On Modern Jewish Politics

On Modern Jewish Politics

On Modern Jewish Politics

On Modern Jewish Politics

Synopsis

This book is a concise guide to and analysis of the complexities of modern Jewish politics in the interwar European and American diaspora. "Jewish politics" refers to the different and opposing visions of the Jewish future as formulated by various Jewish political parties and organizations and their efforts to implement their programs and thereby solve the "Jewish question." Mendelsohn begins by attempting a typology of these Jewish political parties and organizations, dividing them into a number of schools or "camps." He then suggests a "geography" of Jewish politics by locating the core areas of the various camps. There follows an analysis of the competition among the various Jewish political camps for hegemony in the Jewish world--an analysis that pays particular attention to the situation in the United States and Poland, the two largest diasporas, in the 1920s and 1930s. The final chapters ask the following questions: what were the sources of appeal of the various Jewish political camps (such as the Jewish left and Jewish nationalism), to what extent did the various factions succeed in their efforts to implement their plans for the Jewish future, and how were Jewish politics similar to, or different from, the politics of other minority groups in Europe and America? Mendelsohn concludes with a discussion of the great changes that have occurred in the world of Jewish politics since World War II.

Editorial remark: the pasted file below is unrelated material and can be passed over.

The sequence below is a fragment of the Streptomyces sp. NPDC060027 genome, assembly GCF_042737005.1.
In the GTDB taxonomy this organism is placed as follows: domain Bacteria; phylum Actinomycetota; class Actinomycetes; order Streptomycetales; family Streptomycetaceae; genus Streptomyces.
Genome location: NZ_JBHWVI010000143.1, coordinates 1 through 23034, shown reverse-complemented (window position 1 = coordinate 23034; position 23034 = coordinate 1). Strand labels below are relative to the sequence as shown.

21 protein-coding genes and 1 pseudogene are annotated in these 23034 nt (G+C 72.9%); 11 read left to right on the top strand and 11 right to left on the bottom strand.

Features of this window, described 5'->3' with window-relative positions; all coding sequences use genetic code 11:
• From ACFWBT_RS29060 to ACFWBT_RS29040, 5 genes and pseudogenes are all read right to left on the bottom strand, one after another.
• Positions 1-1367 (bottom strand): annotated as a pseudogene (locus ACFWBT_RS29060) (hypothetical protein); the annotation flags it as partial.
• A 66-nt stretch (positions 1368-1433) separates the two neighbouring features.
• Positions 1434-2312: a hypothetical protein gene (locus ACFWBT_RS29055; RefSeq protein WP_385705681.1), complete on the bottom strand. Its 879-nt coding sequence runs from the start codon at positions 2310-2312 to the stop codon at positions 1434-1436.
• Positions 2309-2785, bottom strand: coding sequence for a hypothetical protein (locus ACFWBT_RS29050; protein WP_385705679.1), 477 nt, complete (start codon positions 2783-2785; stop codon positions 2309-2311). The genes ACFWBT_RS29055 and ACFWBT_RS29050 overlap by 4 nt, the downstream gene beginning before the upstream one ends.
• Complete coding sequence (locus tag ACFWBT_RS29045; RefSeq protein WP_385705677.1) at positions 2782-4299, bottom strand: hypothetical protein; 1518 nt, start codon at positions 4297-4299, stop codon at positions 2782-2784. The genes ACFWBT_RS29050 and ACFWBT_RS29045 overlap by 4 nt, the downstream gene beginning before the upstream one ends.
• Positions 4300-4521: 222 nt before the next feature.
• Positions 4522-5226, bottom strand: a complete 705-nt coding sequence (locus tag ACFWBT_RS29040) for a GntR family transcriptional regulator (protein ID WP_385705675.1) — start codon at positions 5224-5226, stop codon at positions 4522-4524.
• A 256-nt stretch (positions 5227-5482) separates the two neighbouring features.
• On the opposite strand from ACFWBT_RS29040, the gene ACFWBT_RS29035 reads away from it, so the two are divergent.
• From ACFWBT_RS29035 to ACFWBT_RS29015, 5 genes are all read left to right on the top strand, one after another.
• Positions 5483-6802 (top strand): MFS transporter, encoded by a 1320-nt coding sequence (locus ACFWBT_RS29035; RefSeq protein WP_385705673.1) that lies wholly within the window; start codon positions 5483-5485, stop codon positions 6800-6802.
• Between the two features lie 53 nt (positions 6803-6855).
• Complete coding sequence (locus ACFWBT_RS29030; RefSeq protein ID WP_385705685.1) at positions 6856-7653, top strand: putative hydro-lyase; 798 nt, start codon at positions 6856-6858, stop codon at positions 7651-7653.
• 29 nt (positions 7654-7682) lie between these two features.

Excerpt

Having named the main varieties of modern Jewish politics, my next task is to give them a local habitation, that is, to make the connection between politics and geography. Jewish politics was international in character. How was it influenced by the very different surroundings in which it operated? Which environments, both general and Jewish, were most supportive of which sorts of Jewish politics? Where were the ideal environments, the core areas of the major Jewish political camps located? How did the character of a given Jewish political orientation differ from one country to another? Where, for example, is one most likely to find a strong Jewish integrationist movement? What was the core area of Jewish nationalism, of Orthodoxy, of the Jewish left? Why was Polish Zionism so different from American Zionism?

Ideal Environments

According to a famous Yiddish proverb, "As the Christians go, so go the Jews" ("Vy es kristlt zikh, azoy yidlt zikh"). Applying this excellent example of folk wisdom, one should expect that the ideal environment for modern Jewish nationalism would be a region in which nationalism in general was the dominant political force, assuming that this particular type of nationalism was so defined to exclude the Jews rather than to include them. I have in mind, for example, Poland of the interwar period, a country whose politics was dominated by the kind of nationalism that excluded Jews from "Polishdom," and not Hungary of the pre-World War I period, a time when mainstream Hungarian nationalism was prepared--albeit . . .

Search by... Author
Show... All Results Primary Sources Peer-reviewed

Oops!

An unknown error has occurred. Please click the button below to reload the page. If the problem persists, please try again in a little while.